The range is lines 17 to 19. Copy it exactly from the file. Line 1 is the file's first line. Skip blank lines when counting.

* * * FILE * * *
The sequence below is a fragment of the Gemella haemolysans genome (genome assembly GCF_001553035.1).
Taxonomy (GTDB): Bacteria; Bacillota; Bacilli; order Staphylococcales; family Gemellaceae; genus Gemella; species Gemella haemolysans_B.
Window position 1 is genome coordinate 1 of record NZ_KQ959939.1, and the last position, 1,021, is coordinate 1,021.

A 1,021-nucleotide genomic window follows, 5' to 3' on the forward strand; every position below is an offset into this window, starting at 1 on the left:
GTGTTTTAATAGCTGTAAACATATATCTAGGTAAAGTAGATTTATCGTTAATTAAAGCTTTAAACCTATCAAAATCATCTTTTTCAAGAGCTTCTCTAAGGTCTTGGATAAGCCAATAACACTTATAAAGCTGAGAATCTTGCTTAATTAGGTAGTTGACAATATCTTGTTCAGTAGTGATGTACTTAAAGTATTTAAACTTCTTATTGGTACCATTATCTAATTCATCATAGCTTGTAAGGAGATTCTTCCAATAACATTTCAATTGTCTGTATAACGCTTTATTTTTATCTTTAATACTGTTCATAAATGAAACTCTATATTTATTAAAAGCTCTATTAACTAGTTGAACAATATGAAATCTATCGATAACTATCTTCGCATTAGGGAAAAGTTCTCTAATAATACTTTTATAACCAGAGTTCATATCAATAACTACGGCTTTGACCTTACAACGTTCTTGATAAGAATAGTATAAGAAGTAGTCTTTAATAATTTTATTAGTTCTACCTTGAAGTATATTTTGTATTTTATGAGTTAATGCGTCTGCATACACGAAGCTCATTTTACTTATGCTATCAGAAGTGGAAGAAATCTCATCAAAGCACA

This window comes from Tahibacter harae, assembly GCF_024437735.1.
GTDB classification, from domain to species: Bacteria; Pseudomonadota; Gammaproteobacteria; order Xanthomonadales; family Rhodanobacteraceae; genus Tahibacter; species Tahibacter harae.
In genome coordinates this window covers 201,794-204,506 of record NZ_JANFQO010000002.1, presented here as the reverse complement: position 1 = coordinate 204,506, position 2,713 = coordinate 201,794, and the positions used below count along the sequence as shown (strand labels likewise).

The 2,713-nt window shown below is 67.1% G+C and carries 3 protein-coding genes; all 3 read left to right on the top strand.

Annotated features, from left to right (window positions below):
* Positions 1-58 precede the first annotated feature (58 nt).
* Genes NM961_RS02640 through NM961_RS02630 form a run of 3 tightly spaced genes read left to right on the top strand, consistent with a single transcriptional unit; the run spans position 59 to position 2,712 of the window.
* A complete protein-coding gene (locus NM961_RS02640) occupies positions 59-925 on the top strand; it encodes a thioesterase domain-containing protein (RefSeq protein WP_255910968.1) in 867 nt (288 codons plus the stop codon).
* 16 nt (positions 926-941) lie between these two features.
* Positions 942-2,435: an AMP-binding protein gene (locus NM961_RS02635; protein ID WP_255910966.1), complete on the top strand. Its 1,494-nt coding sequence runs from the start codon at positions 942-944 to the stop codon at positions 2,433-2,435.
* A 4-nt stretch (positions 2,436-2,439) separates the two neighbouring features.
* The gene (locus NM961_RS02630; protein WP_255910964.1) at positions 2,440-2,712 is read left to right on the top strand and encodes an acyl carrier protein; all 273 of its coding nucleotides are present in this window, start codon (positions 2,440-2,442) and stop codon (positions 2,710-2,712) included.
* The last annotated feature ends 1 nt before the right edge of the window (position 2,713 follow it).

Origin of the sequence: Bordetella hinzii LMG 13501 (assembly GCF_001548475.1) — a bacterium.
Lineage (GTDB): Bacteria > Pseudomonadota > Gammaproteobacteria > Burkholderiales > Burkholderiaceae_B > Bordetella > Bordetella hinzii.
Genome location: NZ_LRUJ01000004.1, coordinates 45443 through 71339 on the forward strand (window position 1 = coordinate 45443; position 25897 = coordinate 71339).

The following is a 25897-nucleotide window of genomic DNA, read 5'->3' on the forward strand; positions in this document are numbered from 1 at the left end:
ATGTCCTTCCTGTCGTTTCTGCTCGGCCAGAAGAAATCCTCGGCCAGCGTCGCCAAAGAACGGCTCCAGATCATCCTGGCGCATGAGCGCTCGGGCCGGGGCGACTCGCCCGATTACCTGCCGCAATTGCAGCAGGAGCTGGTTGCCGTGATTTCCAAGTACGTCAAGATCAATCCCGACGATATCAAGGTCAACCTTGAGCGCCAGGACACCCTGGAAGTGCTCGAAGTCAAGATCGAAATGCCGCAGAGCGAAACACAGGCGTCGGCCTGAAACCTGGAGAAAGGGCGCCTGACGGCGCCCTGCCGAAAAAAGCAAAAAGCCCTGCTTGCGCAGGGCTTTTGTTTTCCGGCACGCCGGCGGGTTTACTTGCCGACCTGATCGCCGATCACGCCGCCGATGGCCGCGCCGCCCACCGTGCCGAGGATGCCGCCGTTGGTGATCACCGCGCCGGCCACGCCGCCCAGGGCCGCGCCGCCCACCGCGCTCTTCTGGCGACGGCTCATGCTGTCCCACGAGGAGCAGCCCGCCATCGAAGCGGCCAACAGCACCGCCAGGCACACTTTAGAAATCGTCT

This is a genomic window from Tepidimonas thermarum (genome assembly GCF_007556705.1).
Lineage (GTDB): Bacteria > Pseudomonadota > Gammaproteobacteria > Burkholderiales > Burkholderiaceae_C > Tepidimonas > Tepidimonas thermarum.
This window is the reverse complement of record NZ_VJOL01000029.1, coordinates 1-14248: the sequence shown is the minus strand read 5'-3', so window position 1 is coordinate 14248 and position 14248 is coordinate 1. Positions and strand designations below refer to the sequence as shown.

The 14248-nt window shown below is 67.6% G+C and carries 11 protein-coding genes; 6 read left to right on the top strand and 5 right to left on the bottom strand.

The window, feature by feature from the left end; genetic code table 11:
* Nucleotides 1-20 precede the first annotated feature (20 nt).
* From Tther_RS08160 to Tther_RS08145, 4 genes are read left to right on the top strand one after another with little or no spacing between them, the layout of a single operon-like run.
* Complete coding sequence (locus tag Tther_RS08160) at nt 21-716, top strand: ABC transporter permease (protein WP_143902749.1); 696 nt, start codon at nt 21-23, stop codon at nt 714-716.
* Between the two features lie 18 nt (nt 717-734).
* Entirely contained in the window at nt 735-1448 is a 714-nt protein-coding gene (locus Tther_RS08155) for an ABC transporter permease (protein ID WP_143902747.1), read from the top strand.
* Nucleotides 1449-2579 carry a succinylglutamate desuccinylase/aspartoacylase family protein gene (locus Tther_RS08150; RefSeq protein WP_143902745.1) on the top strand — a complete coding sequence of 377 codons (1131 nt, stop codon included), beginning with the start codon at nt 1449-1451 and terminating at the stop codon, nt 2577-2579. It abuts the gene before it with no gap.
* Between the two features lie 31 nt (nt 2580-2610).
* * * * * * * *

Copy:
* The gene (locus NM961_RS02630; protein WP_255910964.1) at positions 2,440-2,712 is read left to right on the top strand and encodes an acyl carrier protein; all 273 of its coding nucleotides are present in this window, start codon (positions 2,440-2,442) and stop codon (positions 2,710-2,712) included.
* The last annotated feature ends 1 nt before the right edge of the window (position 2,713 follow it).

Origin of the sequence: Bordetella hinzii LMG 13501 (assembly GCF_001548475.1) — a bacterium.